Lama Ole’s answer:
It can be a bit difficult to figure out what brings happiness and what leads away from happiness. So I would just use the old bit of folk wisdom: treat others the way you’d like them to treat you. I would start with what is self-evident, with what people like. Be nice to them and avoid harming them.
There are three different levels of benefiting others. On the first level, we can give them food and vitamins but maybe not a bottle of schnapps if they still have to drive home. We do what is in front of our nose; we give them the material things that will help them in the short run. The best thing you can do as a good Buddhist is to look far into the future and see the large-scale problems like overpopulation. Then you can look for the causes of those problems and remove them.
In Rwanda or Bosnia, for example, there are definitely too many people on too little land. Since they treat each other badly, they have no decent level of education, no decent standard of living. And you look far ahead and say, “Condoms instead of cannons to Africa!” Then you talk with friends, and maybe one of them knows a man in Parliament or Congress who might say, “We need to make sure the people from the warm countries don’t overrun us, making us all become poor. Then no one will be able to do anything in the long run anymore. Instead, if they have fewer children, they will be able to live better.” In this way, you gradually raise awareness of the problem. But I would not intervene in things you can’t directly influence.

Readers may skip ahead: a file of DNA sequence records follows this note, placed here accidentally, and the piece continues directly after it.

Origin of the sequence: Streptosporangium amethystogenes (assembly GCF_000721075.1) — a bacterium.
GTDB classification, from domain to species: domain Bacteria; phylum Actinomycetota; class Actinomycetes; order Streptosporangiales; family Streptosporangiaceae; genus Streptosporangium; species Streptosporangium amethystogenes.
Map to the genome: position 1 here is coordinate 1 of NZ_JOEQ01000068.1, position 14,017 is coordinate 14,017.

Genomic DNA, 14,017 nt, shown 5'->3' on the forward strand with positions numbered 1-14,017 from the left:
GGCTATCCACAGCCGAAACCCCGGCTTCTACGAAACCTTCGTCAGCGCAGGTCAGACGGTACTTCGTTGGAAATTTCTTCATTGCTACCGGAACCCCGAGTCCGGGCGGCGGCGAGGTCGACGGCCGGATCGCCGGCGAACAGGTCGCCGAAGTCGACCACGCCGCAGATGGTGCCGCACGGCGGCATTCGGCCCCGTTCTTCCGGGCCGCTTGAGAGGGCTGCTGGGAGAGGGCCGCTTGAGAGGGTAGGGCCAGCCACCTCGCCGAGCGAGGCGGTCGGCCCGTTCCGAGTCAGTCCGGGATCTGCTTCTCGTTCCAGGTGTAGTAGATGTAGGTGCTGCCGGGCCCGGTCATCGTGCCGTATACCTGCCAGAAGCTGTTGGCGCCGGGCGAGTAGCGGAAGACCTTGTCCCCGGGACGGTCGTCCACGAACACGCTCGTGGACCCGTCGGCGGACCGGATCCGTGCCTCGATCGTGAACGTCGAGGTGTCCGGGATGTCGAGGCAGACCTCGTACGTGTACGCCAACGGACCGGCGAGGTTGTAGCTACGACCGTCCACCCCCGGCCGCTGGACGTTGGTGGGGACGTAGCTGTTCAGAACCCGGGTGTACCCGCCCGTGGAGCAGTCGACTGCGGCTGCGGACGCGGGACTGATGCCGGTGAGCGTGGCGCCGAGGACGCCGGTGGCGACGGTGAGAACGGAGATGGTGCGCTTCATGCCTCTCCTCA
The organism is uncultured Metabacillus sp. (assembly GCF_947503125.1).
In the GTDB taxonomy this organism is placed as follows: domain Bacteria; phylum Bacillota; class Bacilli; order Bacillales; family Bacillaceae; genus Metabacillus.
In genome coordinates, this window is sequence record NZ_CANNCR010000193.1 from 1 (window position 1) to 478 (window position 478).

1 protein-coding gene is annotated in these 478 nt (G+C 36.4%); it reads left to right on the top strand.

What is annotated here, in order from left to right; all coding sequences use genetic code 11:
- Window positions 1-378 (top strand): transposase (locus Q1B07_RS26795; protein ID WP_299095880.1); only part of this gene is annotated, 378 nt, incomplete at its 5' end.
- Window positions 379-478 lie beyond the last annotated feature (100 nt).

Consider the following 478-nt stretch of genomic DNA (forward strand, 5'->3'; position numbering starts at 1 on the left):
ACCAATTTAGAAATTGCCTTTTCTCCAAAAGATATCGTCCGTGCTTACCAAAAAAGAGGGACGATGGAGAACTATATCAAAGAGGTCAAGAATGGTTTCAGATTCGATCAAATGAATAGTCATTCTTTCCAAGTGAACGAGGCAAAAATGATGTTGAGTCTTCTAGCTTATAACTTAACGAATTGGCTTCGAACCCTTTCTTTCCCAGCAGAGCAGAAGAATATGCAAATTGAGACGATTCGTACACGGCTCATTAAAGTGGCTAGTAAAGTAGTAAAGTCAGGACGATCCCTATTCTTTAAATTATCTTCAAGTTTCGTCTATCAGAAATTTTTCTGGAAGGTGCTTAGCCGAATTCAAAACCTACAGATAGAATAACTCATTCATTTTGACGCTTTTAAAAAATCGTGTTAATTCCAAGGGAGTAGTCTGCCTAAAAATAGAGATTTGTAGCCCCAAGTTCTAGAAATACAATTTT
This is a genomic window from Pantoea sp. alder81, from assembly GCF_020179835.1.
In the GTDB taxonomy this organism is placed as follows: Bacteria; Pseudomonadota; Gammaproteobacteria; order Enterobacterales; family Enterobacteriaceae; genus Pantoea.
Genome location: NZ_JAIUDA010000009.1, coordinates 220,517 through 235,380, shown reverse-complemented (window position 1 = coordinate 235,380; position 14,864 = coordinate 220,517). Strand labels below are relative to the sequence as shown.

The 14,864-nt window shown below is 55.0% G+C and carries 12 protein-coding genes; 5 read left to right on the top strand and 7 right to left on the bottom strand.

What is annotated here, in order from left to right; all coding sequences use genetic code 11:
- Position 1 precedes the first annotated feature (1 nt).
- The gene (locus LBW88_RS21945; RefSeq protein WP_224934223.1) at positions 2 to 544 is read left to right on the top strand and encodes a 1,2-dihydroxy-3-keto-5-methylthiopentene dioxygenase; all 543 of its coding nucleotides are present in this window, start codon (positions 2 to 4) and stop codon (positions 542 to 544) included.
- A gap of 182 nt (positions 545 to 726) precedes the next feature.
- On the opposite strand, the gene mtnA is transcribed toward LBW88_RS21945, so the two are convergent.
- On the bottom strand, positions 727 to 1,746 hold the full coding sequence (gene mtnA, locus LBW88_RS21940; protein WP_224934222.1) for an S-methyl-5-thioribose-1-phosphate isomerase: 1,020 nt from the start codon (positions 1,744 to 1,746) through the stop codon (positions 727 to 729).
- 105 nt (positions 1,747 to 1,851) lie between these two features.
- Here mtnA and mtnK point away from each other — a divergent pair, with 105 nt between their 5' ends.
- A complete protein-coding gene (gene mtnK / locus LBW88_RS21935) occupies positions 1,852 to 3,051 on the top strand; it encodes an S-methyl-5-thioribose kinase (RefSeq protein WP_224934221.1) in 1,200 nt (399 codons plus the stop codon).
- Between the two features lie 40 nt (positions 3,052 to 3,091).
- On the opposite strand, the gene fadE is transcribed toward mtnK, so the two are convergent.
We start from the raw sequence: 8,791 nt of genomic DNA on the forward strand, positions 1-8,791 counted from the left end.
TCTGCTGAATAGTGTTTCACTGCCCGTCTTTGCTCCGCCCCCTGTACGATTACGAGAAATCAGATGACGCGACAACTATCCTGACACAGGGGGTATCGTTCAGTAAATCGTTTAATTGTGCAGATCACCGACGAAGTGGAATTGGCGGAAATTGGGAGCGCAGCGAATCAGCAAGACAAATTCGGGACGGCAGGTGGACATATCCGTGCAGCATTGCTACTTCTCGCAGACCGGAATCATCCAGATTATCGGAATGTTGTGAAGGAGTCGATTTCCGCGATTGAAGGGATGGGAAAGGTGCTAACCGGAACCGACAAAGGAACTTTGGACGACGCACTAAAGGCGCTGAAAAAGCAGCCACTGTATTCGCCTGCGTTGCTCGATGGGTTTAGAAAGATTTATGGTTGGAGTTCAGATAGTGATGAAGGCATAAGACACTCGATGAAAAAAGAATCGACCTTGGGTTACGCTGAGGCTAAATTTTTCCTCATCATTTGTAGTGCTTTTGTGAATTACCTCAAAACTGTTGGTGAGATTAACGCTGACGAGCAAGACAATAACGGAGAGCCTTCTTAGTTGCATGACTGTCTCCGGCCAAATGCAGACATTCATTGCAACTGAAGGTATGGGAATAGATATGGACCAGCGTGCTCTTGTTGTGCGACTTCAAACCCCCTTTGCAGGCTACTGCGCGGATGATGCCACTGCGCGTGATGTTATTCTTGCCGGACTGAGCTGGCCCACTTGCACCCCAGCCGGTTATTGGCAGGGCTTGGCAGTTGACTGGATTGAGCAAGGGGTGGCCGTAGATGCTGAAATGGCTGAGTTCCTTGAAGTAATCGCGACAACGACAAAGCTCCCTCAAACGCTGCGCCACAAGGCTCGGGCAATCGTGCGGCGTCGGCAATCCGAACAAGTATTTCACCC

On the second level, one can meet people’s needs for more enduring things. One can make people independent—for example, through training and education—and teach them to manage their own lives. But that still only helps until the grave. Rich men might be driven to the cemetery in a longer hearse or leave behind a larger debt, but they will still arrive at their graves in the end.
On the third level, the best gift that one can give others is to bring them into contact with the Buddha’s teachings, to make them aware of their own buddha nature. Everything that makes people independent is good, and whatever makes them dependent, whatever confines them and makes them weak is not good. Every time you give people confidence in themselves and their possibilities, you have done something good. This is what Buddha does. He doesn’t just say, “Ten percent more for the workers!” but he brings us to a level where there is less greed, avarice and jealousy.
We should strive to show people the timeless space-clarity of their own minds: that which is between the thoughts, that which knows what is thought, experienced and felt. If we can give people more space between their ears, or their ribs, or wherever they think their mind is, then we have really helped them. This way we act very practically, step by step. We learn through practice. If one always does one’s best for the good of others again and again, one seldom makes mistakes.